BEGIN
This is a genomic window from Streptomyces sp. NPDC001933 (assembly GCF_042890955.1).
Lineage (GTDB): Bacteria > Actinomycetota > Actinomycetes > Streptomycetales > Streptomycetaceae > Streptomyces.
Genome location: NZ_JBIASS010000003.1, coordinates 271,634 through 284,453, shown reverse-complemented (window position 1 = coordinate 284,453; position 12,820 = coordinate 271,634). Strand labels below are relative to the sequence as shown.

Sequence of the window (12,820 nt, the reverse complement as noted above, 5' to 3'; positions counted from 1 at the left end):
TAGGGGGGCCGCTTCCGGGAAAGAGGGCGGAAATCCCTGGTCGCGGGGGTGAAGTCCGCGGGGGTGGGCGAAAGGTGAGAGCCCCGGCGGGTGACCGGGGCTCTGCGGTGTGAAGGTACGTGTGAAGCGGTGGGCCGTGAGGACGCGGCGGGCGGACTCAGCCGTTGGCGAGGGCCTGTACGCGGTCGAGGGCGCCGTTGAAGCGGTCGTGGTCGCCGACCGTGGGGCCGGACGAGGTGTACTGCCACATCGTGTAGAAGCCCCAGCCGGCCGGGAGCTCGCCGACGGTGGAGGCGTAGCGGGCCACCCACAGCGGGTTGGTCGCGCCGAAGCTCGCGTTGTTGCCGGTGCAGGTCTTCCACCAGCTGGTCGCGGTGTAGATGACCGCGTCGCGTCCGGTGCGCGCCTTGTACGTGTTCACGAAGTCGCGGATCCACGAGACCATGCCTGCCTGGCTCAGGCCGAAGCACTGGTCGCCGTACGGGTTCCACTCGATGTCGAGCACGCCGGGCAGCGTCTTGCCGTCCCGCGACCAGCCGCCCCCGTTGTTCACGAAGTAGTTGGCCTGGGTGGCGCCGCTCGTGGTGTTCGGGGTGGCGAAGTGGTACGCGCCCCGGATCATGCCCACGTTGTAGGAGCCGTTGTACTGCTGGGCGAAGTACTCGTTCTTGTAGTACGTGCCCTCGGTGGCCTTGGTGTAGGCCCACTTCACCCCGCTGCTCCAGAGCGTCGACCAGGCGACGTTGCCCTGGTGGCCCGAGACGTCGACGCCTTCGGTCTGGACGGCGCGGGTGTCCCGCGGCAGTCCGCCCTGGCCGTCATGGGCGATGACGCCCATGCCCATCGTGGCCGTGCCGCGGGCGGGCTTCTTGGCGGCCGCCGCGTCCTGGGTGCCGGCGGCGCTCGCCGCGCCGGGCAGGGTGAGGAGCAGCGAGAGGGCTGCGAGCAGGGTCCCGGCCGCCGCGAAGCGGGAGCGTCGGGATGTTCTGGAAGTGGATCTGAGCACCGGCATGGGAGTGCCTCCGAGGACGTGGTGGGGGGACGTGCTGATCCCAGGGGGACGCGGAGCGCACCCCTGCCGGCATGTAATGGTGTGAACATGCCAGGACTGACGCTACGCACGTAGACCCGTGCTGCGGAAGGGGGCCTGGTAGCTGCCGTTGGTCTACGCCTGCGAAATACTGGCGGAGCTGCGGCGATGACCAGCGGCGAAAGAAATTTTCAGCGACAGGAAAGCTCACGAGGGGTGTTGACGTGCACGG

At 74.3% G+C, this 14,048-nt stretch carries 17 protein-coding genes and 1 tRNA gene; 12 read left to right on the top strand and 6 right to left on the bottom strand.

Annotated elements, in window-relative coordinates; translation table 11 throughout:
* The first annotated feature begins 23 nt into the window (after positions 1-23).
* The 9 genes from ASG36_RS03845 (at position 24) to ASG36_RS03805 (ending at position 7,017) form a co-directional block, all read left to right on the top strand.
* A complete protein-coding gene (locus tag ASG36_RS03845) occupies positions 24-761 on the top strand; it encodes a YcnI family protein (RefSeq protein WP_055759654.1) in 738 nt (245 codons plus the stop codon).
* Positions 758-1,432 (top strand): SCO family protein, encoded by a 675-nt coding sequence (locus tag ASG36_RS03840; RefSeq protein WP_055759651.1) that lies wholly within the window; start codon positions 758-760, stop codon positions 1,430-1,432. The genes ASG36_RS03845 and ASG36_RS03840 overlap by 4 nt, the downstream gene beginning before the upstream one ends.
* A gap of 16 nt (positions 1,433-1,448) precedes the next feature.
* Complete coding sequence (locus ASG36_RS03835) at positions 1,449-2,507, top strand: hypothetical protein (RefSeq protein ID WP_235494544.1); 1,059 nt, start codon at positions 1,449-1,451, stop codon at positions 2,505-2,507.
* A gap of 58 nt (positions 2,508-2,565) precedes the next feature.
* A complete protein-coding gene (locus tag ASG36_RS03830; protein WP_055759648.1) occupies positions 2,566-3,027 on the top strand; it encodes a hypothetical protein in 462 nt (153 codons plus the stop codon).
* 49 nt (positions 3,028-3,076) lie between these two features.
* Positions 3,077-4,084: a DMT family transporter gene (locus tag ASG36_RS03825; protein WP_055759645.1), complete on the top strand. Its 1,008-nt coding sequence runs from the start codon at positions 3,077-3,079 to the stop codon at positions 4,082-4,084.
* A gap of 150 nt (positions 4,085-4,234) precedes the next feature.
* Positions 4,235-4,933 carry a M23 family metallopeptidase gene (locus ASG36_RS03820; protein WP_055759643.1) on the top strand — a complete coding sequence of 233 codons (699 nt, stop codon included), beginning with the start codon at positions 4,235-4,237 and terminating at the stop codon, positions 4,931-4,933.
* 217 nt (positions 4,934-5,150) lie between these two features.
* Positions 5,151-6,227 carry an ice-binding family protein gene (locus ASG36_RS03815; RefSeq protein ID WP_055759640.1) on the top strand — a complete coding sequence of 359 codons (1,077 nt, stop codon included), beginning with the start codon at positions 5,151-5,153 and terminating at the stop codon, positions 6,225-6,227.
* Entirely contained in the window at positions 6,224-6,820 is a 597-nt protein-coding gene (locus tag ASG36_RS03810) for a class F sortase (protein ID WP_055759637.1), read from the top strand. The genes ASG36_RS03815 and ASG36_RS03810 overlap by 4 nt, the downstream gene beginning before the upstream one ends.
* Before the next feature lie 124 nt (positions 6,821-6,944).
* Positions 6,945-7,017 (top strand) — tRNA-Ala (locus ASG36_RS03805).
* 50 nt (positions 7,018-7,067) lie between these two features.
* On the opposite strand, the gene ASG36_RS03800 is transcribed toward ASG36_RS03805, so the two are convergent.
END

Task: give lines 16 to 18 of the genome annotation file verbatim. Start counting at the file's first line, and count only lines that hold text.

* 49 nt (positions 3,028-3,076) lie between these two features.
* Positions 3,077-4,084: a DMT family transporter gene (locus tag ASG36_RS03825; protein WP_055759645.1), complete on the top strand. Its 1,008-nt coding sequence runs from the start codon at positions 3,077-3,079 to the stop codon at positions 4,082-4,084.
* A gap of 150 nt (positions 4,085-4,234) precedes the next feature.